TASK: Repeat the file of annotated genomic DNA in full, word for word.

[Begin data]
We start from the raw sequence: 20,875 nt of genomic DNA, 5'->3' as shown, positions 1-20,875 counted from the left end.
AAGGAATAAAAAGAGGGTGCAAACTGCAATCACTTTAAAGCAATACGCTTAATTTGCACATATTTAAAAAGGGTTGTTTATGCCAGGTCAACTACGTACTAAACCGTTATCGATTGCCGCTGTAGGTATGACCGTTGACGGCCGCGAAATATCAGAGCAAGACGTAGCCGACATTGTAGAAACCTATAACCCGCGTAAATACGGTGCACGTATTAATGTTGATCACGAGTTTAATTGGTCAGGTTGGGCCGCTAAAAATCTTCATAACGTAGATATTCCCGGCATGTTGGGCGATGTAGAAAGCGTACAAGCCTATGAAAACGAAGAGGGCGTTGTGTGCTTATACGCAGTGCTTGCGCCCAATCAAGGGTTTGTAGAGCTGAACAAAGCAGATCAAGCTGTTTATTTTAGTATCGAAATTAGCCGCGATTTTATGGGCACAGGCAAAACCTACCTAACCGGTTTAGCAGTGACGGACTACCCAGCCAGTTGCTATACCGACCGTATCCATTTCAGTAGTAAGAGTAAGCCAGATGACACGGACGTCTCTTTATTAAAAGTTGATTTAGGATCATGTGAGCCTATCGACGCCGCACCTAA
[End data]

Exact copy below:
We start from the raw sequence: 20,875 nt of genomic DNA, 5'->3' as shown, positions 1-20,875 counted from the left end.
AAGGAATAAAAAGAGGGTGCAAACTGCAATCACTTTAAAGCAATACGCTTAATTTGCACATATTTAAAAAGGGTTGTTTATGCCAGGTCAACTACGTACTAAACCGTTATCGATTGCCGCTGTAGGTATGACCGTTGACGGCCGCGAAATATCAGAGCAAGACGTAGCCGACATTGTAGAAACCTATAACCCGCGTAAATACGGTGCACGTATTAATGTTGATCACGAGTTTAATTGGTCAGGTTGGGCCGCTAAAAATCTTCATAACGTAGATATTCCCGGCATGTTGGGCGATGTAGAAAGCGTACAAGCCTATGAAAACGAAGAGGGCGTTGTGTGCTTATACGCAGTGCTTGCGCCCAATCAAGGGTTTGTAGAGCTGAACAAAGCAGATCAAGCTGTTTATTTTAGTATCGAAATTAGCCGCGATTTTATGGGCACAGGCAAAACCTACCTAACCGGTTTAGCAGTGACGGACTACCCAGCCAGTTGCTATACCGACCGTATCCATTTCAGTAGTAAGAGTAAGCCAGATGACACGGACGTCTCTTTATTAAAAGTTGATTTAGGATCATGTGAGCCTATCGACGCCGCACCTAA